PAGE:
As we continue reading, I think we can all recognize that Nicholas has gone through some difficult experiences. He has seen war; he knows what it's like to feel like a coward. Nicholas also lost a large sum of money. Regardless of how unaware Nicholas is of money, it was still difficult for him. Yet, Nicholas continues to disappoint. He's like the endearing boy that says something really rude at a family gathering but which everyone forgives because he's such a pet. Why can't we criticize Nicholas like we do others? For example, I think that originally I let him off the hook too easy. He could have done more for Denisov. However, since he was so caught up in his anger towards the French and Boris' role, he didn't try to get Boris on his side. At first, it's easy to justify Nicholas' anger because I can understand his anger at feeling like a pawn. Yet, on further inspection, it's Nicholas' pride that's hurt- not his ideology: "Rostov had been out of humor from the moment he noticed the look of dissatisfaction on Boris' face..." (358). We've seen Nicholas grow, but has he actually matured?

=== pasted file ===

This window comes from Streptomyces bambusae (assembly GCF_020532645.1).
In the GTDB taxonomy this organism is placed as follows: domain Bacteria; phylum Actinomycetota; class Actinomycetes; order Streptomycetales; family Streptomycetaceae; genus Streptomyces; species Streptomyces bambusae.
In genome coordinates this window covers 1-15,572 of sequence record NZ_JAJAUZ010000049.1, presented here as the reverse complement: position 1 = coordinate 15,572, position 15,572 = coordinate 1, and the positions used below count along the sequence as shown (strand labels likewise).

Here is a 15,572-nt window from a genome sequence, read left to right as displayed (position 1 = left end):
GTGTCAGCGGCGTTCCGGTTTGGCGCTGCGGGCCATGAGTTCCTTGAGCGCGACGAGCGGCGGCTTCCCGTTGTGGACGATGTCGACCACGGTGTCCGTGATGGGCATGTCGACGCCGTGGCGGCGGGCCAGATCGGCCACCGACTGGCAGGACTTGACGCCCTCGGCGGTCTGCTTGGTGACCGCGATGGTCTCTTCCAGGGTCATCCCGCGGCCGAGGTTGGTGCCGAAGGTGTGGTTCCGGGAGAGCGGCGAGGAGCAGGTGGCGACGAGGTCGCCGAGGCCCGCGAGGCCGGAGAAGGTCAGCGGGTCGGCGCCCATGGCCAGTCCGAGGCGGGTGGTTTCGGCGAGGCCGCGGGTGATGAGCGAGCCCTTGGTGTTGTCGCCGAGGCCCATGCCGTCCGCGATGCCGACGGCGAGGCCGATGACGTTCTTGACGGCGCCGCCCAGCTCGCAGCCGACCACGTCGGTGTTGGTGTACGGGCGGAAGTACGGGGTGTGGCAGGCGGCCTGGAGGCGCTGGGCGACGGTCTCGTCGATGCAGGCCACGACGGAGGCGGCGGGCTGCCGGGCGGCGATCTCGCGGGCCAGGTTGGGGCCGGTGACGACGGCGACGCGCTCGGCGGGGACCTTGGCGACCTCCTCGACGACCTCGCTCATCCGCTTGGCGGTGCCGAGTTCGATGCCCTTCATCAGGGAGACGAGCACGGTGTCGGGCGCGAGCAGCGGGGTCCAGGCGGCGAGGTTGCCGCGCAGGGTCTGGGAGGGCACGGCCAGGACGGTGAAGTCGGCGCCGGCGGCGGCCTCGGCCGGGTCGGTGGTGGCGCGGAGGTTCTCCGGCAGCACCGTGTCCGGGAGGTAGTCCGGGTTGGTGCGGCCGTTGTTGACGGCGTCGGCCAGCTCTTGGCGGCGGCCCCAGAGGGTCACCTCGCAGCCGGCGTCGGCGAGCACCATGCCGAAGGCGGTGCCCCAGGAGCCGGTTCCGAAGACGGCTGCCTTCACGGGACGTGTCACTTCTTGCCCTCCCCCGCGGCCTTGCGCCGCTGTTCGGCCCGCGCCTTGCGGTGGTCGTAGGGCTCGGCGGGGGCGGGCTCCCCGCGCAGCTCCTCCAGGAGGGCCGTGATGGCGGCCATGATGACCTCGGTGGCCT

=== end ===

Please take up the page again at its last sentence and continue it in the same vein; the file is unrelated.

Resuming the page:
One of the other facts that convinces me that Nicholas has not matured is his adoration for the tsar. The way he idolizes him reminds me of the infatuation of the narrator to the other little boy in Childhood (I apologize for not remembering the names but I'm at the Posse Plus Retreat and didn't bring my book with me). Our narrator consciously justified the actions of the other boy in order for it to fit with his feelings for him. Nicholas is doing the same thing. I think our narrator purposefully makes Nicholas look silly tin order to demonstrate his child-like nature: "Beside himself with enthusiasm, Rostov ran after him with the crowd" (361). Can we imagine Andrew behaving is way? I don't think even Pierre would chase after a Freemason in this manner. Finally, I was disappointed that Nicholas had the opportunity to mature as he was asking the right questions: "Terrible doubts rose in his soul... Next he thought of that self-satisfied Bonaparte... liked and respected by Alexander. Then why those severed arms and legs and those dead men?" (364). Nicholas could have continued exploring these doubts and dealt with internal conflict as we see Andrew do it. Instead, Nicholas drinks. Is Nicholas maturing at all or at a slow pace?